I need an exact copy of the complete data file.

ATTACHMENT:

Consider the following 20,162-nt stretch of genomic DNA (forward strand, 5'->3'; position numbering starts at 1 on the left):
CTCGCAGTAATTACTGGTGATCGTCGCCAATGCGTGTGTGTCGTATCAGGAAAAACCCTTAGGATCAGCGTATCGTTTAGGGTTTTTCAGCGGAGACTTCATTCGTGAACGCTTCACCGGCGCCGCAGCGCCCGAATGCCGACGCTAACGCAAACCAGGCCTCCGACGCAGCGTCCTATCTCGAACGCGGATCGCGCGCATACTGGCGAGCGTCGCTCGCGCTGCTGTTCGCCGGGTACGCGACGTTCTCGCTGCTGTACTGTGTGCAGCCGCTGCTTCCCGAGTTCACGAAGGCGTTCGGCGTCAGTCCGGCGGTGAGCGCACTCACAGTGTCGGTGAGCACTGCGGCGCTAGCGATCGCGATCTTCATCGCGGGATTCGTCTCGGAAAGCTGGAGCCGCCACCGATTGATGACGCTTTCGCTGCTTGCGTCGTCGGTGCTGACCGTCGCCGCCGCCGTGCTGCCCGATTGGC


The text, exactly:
Consider the following 20,162-nt stretch of genomic DNA (forward strand, 5'->3'; position numbering starts at 1 on the left):
CTCGCAGTAATTACTGGTGATCGTCGCCAATGCGTGTGTGTCGTATCAGGAAAAACCCTTAGGATCAGCGTATCGTTTAGGGTTTTTCAGCGGAGACTTCATTCGTGAACGCTTCACCGGCGCCGCAGCGCCCGAATGCCGACGCTAACGCAAACCAGGCCTCCGACGCAGCGTCCTATCTCGAACGCGGATCGCGCGCATACTGGCGAGCGTCGCTCGCGCTGCTGTTCGCCGGGTACGCGACGTTCTCGCTGCTGTACTGTGTGCAGCCGCTGCTTCCCGAGTTCACGAAGGCGTTCGGCGTCAGTCCGGCGGTGAGCGCACTCACAGTGTCGGTGAGCACTGCGGCGCTAGCGATCGCGATCTTCATCGCGGGATTCGTCTCGGAAAGCTGGAGCCGCCACCGATTGATGACGCTTTCGCTGCTTGCGTCGTCGGTGCTGACCGTCGCCGCCGCCGTGCTGCCCGATTGGC